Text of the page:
[Cryptography] IAB Statement on Internet Confidentiality

Abe Singer abe at oyvay.nu
Tue Nov 18 19:53:59 EST 2014

On Tue, Nov 18, 2014 at 03:24:53PM -0000, John Levine wrote:
> These were mobile networks with consumer users, not backbones with
> fixed MTAs.  The ony mail software you find on mobile consumer
> networks is MUAs, which are doing submission, not SMTP.  These days,

Um, not SMTP? Then what protocol does the MUA use for submission?

> any MUA that is submitting over port 25 rather than 465 or 587 is
> misconfigured.  I don't know about your mobile device, but on my

For certain values of "misconfigured."  Some sites may need to support
older MUAs that use port 25 by default.  That's sometimes known as
"legacy support."

> Android devices, if it's configuted to do STARTTLS on whatever port
> and that fails, the device complains since that would force it to send
> passwords in the clear.

> What they did was clumsy, but it has a perfectly reasonable motivation
> -- stopping spam that would otherwise gush out of botted devices (and
> yes, there are plenty of botted mobile devices, particularly in Asia
> where it's much more common to install software from random places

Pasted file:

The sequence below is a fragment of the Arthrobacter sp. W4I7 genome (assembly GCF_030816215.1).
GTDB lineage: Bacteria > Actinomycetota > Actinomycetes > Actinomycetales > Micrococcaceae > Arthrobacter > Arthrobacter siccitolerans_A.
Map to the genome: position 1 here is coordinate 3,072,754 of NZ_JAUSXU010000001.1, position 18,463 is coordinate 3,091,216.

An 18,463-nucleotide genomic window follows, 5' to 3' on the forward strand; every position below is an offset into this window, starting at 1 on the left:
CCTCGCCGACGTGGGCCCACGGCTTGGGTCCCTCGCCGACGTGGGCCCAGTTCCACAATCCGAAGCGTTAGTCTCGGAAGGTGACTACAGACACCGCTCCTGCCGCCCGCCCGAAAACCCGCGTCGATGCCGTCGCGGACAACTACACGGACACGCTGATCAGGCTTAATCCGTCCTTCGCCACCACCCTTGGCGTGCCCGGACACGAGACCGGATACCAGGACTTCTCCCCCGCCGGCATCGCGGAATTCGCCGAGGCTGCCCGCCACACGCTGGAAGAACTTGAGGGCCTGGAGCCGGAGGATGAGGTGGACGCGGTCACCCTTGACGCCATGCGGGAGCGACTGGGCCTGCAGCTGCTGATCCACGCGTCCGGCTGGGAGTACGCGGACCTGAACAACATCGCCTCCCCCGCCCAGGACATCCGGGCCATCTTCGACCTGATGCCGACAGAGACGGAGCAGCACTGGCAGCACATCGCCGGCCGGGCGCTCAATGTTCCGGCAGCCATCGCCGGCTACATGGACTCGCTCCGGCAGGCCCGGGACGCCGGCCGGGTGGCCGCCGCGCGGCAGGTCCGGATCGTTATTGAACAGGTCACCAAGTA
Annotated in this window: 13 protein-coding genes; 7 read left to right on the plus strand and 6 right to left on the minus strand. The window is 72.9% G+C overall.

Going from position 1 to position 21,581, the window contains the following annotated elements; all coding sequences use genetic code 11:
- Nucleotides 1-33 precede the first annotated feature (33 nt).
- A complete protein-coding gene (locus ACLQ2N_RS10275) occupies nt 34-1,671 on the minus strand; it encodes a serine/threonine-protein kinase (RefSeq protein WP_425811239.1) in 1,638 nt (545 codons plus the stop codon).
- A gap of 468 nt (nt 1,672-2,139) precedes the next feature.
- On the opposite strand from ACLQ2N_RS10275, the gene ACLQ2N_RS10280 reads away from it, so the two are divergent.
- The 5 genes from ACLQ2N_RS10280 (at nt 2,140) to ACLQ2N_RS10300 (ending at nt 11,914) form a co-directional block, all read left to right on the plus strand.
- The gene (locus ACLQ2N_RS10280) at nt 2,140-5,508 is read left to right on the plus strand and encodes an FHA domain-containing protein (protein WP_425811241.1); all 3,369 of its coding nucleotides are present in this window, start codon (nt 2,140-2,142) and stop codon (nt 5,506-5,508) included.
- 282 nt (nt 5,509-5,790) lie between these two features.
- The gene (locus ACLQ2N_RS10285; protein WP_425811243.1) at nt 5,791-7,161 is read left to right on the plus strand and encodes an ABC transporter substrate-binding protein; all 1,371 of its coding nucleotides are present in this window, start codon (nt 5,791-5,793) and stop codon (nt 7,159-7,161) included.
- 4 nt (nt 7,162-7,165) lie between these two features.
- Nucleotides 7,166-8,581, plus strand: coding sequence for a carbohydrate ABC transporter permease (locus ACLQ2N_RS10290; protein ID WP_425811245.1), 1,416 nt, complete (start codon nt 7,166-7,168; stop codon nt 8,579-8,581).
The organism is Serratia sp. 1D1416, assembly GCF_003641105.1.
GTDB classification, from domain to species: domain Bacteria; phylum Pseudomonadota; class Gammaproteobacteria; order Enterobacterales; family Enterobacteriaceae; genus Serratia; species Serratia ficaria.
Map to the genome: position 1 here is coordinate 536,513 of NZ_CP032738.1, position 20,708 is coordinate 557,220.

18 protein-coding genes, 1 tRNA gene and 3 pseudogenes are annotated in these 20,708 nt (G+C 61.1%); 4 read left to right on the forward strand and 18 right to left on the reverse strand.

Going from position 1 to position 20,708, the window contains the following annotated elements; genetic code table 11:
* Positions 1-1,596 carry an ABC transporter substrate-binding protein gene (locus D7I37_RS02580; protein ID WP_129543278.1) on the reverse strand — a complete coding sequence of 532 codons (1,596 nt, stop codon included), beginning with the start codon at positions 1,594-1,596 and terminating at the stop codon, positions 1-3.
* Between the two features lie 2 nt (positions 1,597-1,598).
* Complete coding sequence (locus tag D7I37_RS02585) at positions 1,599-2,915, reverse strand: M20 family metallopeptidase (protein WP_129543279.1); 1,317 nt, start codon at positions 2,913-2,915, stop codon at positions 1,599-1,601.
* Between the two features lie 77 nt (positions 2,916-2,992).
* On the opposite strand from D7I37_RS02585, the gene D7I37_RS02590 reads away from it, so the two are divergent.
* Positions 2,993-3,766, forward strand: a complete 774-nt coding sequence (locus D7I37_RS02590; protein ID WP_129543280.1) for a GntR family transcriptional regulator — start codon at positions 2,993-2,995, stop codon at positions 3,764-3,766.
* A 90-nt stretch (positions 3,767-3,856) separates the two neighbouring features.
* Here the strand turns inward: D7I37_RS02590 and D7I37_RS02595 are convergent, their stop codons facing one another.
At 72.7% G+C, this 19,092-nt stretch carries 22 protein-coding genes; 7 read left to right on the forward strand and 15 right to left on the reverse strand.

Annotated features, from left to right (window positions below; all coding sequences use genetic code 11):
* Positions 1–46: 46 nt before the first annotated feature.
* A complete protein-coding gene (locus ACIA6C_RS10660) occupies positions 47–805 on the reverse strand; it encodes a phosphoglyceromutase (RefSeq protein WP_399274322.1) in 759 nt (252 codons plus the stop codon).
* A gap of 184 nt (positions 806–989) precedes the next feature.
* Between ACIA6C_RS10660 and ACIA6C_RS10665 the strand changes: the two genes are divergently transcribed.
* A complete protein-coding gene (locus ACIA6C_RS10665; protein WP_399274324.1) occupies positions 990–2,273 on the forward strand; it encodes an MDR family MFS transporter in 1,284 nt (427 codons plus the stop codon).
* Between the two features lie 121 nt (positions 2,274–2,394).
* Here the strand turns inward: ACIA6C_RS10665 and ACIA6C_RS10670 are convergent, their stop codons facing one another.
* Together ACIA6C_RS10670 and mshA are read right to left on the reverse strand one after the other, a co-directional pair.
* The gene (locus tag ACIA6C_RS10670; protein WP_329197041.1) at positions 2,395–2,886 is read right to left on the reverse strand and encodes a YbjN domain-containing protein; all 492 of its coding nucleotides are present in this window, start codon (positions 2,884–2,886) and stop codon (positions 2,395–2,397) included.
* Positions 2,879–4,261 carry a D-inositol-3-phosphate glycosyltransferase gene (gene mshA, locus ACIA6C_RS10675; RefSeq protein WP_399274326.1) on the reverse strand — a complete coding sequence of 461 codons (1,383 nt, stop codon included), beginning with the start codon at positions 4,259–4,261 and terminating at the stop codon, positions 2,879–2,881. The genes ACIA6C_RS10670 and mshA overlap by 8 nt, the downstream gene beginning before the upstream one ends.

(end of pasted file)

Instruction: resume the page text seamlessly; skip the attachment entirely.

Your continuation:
> rather than the Google or Apple store.)

So what am I missing here? if a device is botted, it doesn't matter
whether the submission port is 25 or 587; The attacker can use the
credentials stored on the device, and send spam via either port.  So why
is it okay for the ISP to break TLS on port 25 and not on port 587?

And if the user has valid credentials to send mail via the remote MSA,
what business is it of the ISP to decide whether or not it's spam?
It's between the user and the MSA.

While the ISPs intentions may have been noble (and I'm not convinced)
there are all kinds of ways that ISPs *could* combat nefarious
activity that are neither appropriate nor legal.

  To paraphrase
Jurassic Park, just because they can do it doesn't mean they
should do it.

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